Why is it interesting to know about Chilean opera?
For many reasons. Opera, as a genre, is fundamental in the new American republics, both culturally, socially, politically, in the acquisition of manners, style, modernity, even in urban planning (let’s think about building a theater) and everything what it entails: the new 360-degree scenario of what is seen and who is seen, replacing the colonial cathedral as a meeting and celebration point, and the gathering room as a point of conversation and cultural visibility.
Imagine now a Chilean trying to enter no longer as a consumer and participant, but as a protagonist, generating musical, political, social culture, from within.
Talking about the reception of these operas is essential to understand the idiosyncrasy and the idea of modernity of Chile at the time (and today). In addition – and that is not less, but it is always in a second place that I would love to overcome – there are moments in them of very beautiful music, of really efficient invoice, that is, also for aesthetic and theatrical enjoyment.
Your research goes from 1895 to 1950. What distinguishes that period?
Well, in Chilean opera composed and premiered is the beginning. But in addition, the first half of the twentieth century, close to the first centenary of the country, is a very interesting time, very young adulthood. Punctually in learned music there is a vision that it is in that period that the institutionality of the best music is founded and initiated, under the eaves of a National Conservatory of Music Reformed. Opera as a genre in intellectual appreciation suffers its most critical moment.
Finally, because from the second half of the 20th century a new concern appears: what is an opera? And it opens up to new experiments and questions that require new answers. I prefer, for the moment to focus on the first half of the century, closing in 1950, in which the news appears that someone is composing an opera or I find a manuscript that says opera, I know more or less what I can get to find or wait. I really enjoy the contemporary repertoire, it is not a value judgment, it is simply to narrow down my research.
What is your opinion of the state of opera in the world and in Chile?
I think that, like all art, opera has been facing changes of a different nature since its creation in 1600, and today is no exception. Just as in the mid-twentieth century he struggled because his advertisements were not overshadowed by movie posters, so today he faces not losing public, accessing new spectators and new scenarios, to lower costs. He has privileged the visual and faces the audition and fragmentary attention of the new generations.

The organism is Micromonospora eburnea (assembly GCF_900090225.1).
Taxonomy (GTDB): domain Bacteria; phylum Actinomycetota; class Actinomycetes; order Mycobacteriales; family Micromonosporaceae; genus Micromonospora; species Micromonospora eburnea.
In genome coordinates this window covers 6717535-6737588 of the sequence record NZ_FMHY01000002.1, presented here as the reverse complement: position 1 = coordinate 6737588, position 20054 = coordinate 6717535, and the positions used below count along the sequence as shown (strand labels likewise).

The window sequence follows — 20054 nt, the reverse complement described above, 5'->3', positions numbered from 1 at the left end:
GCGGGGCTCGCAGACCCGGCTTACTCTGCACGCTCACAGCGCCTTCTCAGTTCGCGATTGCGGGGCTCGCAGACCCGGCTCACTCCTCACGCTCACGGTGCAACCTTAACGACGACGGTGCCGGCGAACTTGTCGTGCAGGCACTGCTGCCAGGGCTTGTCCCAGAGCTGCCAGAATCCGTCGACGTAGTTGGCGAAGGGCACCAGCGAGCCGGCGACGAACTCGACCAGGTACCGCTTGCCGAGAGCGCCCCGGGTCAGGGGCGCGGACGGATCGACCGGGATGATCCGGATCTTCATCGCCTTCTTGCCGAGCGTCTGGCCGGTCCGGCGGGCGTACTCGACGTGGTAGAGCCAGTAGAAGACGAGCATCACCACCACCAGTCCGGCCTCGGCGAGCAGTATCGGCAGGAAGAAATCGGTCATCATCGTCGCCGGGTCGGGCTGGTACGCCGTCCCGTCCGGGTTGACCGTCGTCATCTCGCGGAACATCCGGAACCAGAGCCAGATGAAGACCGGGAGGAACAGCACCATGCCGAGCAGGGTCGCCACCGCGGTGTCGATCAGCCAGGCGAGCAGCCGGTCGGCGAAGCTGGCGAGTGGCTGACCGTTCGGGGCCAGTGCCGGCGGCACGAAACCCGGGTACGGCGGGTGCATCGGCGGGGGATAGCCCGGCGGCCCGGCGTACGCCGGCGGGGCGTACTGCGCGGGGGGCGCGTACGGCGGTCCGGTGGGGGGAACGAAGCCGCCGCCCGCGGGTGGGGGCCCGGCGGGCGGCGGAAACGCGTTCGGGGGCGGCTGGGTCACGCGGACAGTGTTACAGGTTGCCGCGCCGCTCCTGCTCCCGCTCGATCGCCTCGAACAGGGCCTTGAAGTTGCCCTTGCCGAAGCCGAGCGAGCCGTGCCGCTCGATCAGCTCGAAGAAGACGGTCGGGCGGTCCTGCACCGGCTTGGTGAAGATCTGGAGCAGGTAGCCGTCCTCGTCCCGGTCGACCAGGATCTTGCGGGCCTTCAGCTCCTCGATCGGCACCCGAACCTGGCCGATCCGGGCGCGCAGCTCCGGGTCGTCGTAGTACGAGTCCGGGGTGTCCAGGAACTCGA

It is a complex moment, but, as I said, it is not the first and surely it will not be the last. And why should a nation focus on such an art? Because it is not only a labor field for many people but because it represents those good things that human beings can create, it is the sum of diverse arts, it is science and emotion, and it also implies the development of a nation, since those arts they can only be carried out in the stability of a political, economic and educational system in which urgent and basic needs are already covered.
In Chile, particularly, the decentralization and breakdown of themonopoly over Santiago Municipal the past 10 years is the highlight: regional theaters with small seasons and the wonderful effort of small independent opera companies, hand in hand, as I said before, of professionals in increasing numbers.
To this is added again the production of Chilean composers, which today has a new role, both in more experimental or traditional facets and far from prejudices a hundred years ago: the names of Sebastián Errázuriz, Miguel Farías, Gustavo Barrientos, René Silva, for mention only four, are examples of this.
Personally, I have been able to perform two thematic concerts with those historical operas, have the complicity of pianists and singers such as Yudays Perdomo, Leonora Letelier, Soledad Mayorga, Belem Abraham, Cristián Moya, Pilar Aguilera, Matías Moncada and especially Rony Ancavil, with which we conform “National Opera Collective”; coordinate the recording of a CD for the ChileClásico label with arias and concerted; and the next publication of the book and anthology “Opera Nacional, that’s what they called it / 1898 – 1950” in the editorial of the Alberto Hurtado University. It is not a bad picture.
What I wish is that the singer be encouraged, the singing teacher includes, the concerts reflect, the musicologist complements, that the journalist knows, the auditor prosecutes, that the old opera composed of Chileans, come back to life for an instant, sound and explain.